Finally, PSA may have a genetic predisposition. One study [23] based on the genotyping of serotonin-synthesizing tryptophan hydroxylase 2 (TPH2) genes (rs4641528 and rs10879355) in the genomic DNA of 383 patients with stroke demonstrated that post-stroke depression (95% confidence interval [CI], 1.039 to 5.631; P<0.05) and emotional incontinence (95% CI, 1.029 to 11.678; P<0.05) were related to the TPH2 rs4641528 C allele. However, PSA was not related to any of these factors. Instead, it was related to MAO-A polymorphisms associated with low MAO-A activity [9]. This observation is in line with a previous study that showed polymorphic variation in the MAO-A gene was related to dysfunctional central nervous system serotonergic responsivity, which in turn results in individual variability in aggressiveness and impulsivity [24]. Although the detailed mechanism linking PSA to genetic disturbances remains uninvestigated, these heterogeneous genetic characteristics may partly explain the reason why a particular group of patients exhibits PSA among patients with brain lesions at a similar location.
One of the limitations of PSA research is the rare use of control participants (i.e., participants without stroke). A study by Santos et al. [11] found no differences between the frequency of anger in patients with stroke (35%) and in those with acute coronary syndrome (38%). This observation contradicts the theory that PSA is directly caused by brain lesions. As anger is considered a risk factor for stroke [25,26], the anger observed in patients with stroke may not be a real “post-stroke” anger. However, previous studies using controls are too rare to obtain a definitive conclusion. Patients with PSA stated that their anger after stroke increased when compared to their pre-stroke anger [7,9]. Moreover, a long-term follow-up study showed a gradual decrease in PSA intensity over time [17]. Thus, the notion that anger is a result of stroke seems to be reasonable [27]. PSA appears to be a multi-factorial phenomenon related to neurochemical change secondary to brain damage, reactive behavioral changes associated with functional deficits or unfavorable environments, psychiatric manifestation of VCI, and possibly, genetic polymorphisms involving MAO-A activity.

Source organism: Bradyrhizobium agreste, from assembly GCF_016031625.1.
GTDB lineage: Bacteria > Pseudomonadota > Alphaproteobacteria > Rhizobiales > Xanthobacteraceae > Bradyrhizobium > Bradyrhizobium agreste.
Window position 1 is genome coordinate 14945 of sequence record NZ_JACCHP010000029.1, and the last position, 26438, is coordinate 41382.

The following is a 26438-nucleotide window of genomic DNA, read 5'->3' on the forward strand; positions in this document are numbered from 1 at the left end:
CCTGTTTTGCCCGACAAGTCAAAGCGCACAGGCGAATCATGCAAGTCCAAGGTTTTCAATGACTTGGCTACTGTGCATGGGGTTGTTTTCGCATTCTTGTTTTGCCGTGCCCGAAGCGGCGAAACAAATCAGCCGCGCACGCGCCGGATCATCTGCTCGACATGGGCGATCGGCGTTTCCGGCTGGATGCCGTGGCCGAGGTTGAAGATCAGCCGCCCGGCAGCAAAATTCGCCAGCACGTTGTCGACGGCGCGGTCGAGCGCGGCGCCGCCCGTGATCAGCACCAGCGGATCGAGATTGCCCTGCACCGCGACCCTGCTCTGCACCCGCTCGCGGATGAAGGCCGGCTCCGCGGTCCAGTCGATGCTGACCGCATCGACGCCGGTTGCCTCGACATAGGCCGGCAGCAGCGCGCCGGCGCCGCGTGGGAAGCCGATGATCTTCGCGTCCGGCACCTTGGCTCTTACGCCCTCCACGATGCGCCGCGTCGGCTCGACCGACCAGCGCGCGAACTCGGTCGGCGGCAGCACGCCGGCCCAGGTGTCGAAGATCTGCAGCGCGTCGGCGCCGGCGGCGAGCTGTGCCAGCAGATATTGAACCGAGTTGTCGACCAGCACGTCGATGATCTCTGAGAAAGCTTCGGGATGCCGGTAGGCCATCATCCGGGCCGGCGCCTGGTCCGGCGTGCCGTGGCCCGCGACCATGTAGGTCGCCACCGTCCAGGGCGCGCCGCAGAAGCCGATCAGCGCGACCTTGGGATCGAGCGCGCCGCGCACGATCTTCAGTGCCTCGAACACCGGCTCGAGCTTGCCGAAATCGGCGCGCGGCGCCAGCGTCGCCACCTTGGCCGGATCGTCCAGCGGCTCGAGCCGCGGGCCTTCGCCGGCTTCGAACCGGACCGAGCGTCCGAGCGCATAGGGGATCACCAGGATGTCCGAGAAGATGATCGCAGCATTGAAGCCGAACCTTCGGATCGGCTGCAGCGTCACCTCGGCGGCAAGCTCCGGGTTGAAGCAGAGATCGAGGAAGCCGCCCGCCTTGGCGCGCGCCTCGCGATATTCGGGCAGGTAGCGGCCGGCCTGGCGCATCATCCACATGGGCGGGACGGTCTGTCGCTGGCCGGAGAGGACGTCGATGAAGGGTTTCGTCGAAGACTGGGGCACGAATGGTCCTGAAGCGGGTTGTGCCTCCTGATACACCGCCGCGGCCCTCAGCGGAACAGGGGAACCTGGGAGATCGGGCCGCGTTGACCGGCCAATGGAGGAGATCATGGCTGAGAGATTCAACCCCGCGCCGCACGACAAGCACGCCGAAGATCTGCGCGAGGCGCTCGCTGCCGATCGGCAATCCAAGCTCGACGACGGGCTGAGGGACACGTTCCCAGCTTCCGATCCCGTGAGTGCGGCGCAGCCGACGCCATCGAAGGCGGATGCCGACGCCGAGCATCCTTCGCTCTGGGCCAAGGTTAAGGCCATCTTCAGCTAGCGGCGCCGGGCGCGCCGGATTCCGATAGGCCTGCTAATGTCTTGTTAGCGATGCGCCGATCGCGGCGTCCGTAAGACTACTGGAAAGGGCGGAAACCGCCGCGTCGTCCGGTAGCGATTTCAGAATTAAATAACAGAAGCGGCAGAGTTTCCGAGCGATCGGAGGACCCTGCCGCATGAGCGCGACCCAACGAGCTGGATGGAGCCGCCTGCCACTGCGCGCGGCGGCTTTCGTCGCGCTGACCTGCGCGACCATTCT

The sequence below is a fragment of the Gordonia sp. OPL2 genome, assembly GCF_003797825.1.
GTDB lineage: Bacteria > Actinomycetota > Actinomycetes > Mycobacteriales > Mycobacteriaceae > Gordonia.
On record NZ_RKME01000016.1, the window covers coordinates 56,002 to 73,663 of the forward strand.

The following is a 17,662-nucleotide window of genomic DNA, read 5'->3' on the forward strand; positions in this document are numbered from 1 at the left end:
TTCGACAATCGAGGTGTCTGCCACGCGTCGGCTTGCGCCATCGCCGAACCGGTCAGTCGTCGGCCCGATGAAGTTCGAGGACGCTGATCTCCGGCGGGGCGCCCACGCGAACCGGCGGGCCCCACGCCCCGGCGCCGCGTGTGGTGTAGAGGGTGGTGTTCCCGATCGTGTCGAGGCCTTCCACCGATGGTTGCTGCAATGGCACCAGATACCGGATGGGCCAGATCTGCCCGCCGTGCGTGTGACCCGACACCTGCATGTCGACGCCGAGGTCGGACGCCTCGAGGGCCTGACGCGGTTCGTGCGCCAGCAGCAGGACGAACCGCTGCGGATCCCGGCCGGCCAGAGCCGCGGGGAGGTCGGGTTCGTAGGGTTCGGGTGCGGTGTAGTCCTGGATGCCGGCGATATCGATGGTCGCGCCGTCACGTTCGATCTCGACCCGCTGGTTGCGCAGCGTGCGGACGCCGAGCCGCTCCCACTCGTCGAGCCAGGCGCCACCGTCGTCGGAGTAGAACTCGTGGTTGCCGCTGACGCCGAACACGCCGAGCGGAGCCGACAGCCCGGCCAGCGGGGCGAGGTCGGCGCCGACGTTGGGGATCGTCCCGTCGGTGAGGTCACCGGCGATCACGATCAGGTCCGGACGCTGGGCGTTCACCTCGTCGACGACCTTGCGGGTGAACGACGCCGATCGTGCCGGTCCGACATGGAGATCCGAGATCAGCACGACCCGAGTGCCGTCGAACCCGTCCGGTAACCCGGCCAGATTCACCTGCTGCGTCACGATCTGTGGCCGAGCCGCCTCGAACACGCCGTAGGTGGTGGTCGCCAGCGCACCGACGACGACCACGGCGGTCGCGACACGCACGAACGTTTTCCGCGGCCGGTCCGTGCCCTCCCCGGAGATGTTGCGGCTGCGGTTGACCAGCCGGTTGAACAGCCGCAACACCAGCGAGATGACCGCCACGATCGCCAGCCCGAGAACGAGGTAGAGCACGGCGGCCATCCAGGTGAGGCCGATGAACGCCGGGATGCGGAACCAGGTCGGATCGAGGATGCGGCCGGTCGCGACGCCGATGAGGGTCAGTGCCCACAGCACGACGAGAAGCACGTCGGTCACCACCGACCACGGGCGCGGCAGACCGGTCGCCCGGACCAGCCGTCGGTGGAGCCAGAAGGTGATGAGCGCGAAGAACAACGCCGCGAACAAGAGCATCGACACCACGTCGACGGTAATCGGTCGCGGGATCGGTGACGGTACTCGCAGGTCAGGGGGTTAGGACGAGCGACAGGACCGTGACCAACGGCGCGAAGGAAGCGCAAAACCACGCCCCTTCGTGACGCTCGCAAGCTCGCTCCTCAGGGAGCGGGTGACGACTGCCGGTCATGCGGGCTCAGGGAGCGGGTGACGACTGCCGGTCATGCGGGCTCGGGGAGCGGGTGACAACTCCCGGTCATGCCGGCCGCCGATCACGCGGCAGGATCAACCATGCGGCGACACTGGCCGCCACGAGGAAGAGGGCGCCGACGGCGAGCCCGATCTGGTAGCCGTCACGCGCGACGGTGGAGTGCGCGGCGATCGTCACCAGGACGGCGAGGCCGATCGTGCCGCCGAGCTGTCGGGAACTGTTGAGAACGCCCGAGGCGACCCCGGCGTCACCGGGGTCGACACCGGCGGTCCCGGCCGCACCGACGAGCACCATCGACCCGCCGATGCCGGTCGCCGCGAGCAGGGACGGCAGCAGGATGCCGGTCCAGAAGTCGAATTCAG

Impact on patients’ quality of life and caregiver burden

The impact of PSA on patients’ clinical outcomes and QOL has rarely been studied. One study [2] investigated the association of PSA with patients’ QOL and found that patients with PSA had lower QOL total scores and Personality Changes and Social Role scores than those without PSA. They further categorized PSA into “passive aggression” and “combined passive and active aggression” and found that the combined passive and active aggression group had significantly lower Energy and Thinking scores on the QOL questionnaire than the passive aggression group. Another study showed that patients’ anger was one of the challenging items for caregivers of stroke survivors [28].
Another study involving patients with CADASIL [3] assessed QOL using the stroke-specific QOL scale (49 items comprising 12 domains) [29], while caregivers’ burden was evaluated using the Sense of Competence Questionnaire (27 items) [30]. Considering the small number of patients, emotional incontinence was combined with PSA and categorized as “non-depressive emotional disturbances” (NDED). Similar to depression, NDED negatively affected caregivers’ burden. Although QOL scores were low in both patients with depression and in those with NDED, the difference was statistically significant only in patients with depression. This indicates that although NDED was associated with poor QOL, its impact was relatively mild compared to that of depression. It seems that patients’ anger may occasionally trouble their caregivers and increase their burden. However, unlike depression, however, NDED is usually episodic and not associated with persistent, inherent psychological problems, which may explain the relatively weaker influence of NDED on a patient’s subjective QOL assessment. Nevertheless, these results should be interpreted cautiously because the authors had examined NDED (combination of emotional incontinence and anger) and not PSA alone.

Treatment